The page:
[Hpn] seattletimes.com: City council decides on industrial site for tent city

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Wed, 11 Aug 2004 03:59:44 -0700


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City council decides on industrial site for tent city
Full story: http://archives.seattletimes.nwsource.com/cgi-bin/texis.cgi/web/vortex/display?slug=woodtent11e&date=20040811

By Leslie Fulbright
Seattle Times Eastside bureau

																JIM BATES / THE SEATTLE TIMES			The new tent-city site is on 134th Avenue Northeast, on the western edge of downtown Woodinville, just below Highway 522.																																													E-mail this article																														Print this article																														Search archive																														Most read articles																														Most e-mailed articles																																				

The city of Woodinville bowed to neighborhood concerns yesterday with a sudden council decision to move Tent City 4 to a city-owned industrial property rather than a private church surrounded by schools and homes.

The city enacted an emergency ordinance to allow the use of the new site days before the encampment for the homeless was to move from Bothell to the Northshore United Church of Christ. The operators of the tent city have until 11 p.m. Saturday to accept the city's conditions. 

Tent City 4, now at St. Brendan Catholic Church, must vacate that property by Aug. 14.

Woodinville officials will allow the encampment to stay on its property for 40 days and possibly up to another 60 days if a temporary-use permit application is granted.

The new site is on 1.7 acres on 134th Avenue Northeast, on the western edge of downtown north of Little Bear Creek and just below Highway 522.

 It is surrounded by businesses, including a towing company, tool company and the corporate offices of Jet City Pizza. The area also includes an endangered salmon stream. The site is about one-tenth of a mile from the Woodinville Post Office. 

City officials said the Northshore church, in the residential east end of town, was not adequate for Tent City 4.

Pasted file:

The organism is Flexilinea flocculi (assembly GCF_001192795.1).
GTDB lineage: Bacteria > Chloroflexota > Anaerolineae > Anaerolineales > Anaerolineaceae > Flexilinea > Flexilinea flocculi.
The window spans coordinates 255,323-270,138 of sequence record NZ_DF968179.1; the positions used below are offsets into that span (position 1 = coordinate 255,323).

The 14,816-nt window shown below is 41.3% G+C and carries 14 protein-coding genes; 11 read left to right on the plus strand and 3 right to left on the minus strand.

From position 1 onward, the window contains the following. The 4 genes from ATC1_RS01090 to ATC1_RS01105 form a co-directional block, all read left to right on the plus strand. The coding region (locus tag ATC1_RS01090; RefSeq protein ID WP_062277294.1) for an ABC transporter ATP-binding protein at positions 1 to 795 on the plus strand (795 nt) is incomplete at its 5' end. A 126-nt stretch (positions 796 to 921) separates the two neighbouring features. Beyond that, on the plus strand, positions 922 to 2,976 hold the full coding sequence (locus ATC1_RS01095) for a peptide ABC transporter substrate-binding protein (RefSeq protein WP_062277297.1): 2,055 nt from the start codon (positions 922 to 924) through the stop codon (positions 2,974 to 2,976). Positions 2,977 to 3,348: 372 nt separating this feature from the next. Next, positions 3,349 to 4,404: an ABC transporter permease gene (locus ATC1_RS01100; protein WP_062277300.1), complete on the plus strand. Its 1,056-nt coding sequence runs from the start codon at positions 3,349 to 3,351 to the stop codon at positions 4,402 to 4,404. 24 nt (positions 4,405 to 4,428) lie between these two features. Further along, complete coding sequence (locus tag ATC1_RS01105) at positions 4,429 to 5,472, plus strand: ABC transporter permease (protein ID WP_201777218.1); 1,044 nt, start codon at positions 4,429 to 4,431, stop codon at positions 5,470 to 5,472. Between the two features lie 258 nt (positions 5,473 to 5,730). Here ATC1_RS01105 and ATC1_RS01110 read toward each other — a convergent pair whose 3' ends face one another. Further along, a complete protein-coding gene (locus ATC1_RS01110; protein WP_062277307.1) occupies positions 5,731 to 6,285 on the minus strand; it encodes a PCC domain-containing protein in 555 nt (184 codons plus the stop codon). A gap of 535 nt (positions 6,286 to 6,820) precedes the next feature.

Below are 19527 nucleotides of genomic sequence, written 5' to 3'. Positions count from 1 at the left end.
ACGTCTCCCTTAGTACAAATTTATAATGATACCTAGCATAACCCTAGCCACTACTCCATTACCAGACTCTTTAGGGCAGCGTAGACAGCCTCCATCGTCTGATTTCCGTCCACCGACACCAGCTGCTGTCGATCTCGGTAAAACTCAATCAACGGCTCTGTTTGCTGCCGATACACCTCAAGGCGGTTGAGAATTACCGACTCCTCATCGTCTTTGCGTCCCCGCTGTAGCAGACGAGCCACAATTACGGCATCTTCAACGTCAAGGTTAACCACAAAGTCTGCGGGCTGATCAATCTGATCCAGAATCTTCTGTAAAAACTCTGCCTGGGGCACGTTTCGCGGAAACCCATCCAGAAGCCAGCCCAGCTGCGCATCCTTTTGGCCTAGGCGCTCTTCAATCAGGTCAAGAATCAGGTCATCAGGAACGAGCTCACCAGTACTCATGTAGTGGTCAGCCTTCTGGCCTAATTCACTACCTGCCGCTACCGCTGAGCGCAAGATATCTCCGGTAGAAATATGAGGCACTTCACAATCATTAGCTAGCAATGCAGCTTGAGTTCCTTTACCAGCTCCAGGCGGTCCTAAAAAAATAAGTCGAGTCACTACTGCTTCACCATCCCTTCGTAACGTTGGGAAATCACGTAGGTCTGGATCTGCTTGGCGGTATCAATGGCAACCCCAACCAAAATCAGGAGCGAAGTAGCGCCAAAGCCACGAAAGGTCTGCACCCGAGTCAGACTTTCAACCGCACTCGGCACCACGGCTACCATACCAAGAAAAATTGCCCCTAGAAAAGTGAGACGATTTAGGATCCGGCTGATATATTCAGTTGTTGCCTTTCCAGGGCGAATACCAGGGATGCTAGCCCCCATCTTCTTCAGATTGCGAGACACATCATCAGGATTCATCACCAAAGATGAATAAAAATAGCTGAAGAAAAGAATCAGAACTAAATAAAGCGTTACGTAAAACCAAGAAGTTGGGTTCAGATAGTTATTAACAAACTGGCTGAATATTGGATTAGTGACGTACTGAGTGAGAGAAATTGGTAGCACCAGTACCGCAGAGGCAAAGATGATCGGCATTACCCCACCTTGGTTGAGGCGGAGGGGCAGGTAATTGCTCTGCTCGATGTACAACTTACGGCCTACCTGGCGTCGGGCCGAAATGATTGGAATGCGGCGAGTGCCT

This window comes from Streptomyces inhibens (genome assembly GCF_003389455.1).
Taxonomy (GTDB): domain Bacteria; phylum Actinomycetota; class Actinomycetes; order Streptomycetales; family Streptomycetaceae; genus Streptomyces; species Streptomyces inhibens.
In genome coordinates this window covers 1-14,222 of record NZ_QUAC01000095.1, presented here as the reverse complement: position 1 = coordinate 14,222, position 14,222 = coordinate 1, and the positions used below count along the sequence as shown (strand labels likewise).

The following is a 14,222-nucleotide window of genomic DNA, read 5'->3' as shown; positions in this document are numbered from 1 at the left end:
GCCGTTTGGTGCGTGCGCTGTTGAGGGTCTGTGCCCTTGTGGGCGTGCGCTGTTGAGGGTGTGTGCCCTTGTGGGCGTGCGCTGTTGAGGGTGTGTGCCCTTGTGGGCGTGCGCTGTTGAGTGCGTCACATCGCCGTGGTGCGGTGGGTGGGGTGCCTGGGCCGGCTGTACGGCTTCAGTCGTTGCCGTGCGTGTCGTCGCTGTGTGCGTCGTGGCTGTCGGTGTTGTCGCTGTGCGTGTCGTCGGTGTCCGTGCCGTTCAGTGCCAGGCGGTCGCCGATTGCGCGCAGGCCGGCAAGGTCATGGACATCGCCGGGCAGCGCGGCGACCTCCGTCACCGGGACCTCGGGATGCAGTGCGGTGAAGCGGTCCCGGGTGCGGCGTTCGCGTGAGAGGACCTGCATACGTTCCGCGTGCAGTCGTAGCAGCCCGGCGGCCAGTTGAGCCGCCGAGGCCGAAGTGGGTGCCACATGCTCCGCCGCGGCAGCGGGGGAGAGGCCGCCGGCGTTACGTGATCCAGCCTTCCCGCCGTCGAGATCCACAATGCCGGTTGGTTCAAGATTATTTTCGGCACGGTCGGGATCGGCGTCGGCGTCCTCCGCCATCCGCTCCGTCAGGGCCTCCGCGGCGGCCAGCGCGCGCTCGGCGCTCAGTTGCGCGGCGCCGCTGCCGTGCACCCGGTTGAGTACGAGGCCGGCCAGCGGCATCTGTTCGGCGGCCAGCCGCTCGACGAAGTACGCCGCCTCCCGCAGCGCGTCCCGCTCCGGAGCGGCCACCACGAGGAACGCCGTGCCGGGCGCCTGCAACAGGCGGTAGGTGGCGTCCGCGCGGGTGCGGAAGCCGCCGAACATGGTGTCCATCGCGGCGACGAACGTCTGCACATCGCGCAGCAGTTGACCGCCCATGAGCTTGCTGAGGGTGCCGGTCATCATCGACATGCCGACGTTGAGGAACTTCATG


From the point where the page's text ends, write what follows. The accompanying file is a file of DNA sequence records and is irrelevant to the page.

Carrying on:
"We heard the neighbors concerns and went back to the table," said Marie Stake, spokeswoman for the city. "It was too close to schools, the site was too small and there is a drainage pond in the middle."

Stake said the new site solves those problems and is closer to transportation and food. The property is zoned park land.

More than 100 people turned out at the City Council meeting. Most spoke in support of the city's plans  under certain conditions, such as tent-city residents needing some sort of identification.

The backup plan was hatched quickly and businesses were notified yesterday morning and invited to a 1 p.m. meeting to talk with police and city officials before the night council meeting. Four people showed up.

One local property owner who declined to give his name said he was concerned some of the tent-city residents would be "casing" his place. Police Chief Kent Baxter cited the low crime rates at former encampments and assured business owners his officers would patrol the area.

 "The church invited 100 people so the city is trying to manage," said Baxter, who estimated Woodinville has about five homeless people. 

Jim Wright of Jet City Pizza expressed environmental concerns because of the nearby creek and wetlands. City officials assured him the stream would be blocked from access.

The Eastside's first Tent City opened at St. Brendan in mid-May after a county plan to put it at the Brickyard Park & Ride fell through.

 From the start, it generated complaints from neighbors opposed to the location and the lack of notice and community involvement.

 The Rev. Paul Forman, pastor at the Northshore United Church of Christ, offered an acre of church property after the Woodinville Alliance Church, which had discussed housing the encampment, backed out. He held two community meetings at the church, in the 18900 block of 168th Avenue Northeast. 

"We got an application last week from the church, and it didn't meet the requirements," said City Manger Pete Rose. "We are a little frustrated we are stuck in the same position as Bothell."

Forman said he was prepared for the encampment, but the city suddenly determined its site would be more appropriate.

"In some ways, it validates the fears of our angry neighbors," he said. "If they had to live with it, they would realize those fears were unfounded and may have shown a little more compassion."

Tent City 4 will submit a new permit application for the city site, and Forman said Northshore United Church of Christ has plans to support it as if the tent city were on the church property.

  Tent City 4, sponsored by the group SHARE/WHEEL, is modeled after Tent City 3, a moving homeless encampment that is now in Seattle. Tent City 3 has moved more than 40 times. The first two tent cities have been closed. 

Tent City 4 residents plan to move to the new site  Saturday. The property has been mowed, and the city will connect sewer, water, electricity. 

For now, county land is off-limits for the encampment. But a King County commission is expected to release a report by Friday addressing whether there is a need for homeless encampments, whether they should be located on public or private land, and what the guidelines should be in choosing a site.

 At that point a county site for future encampments might  or might not  become an option. 

Leslie Fulbright: 206-515-5637 or lfulbright@seattletimes.com

Times staff reporter Jessica Delos Reyes contributed to this report.





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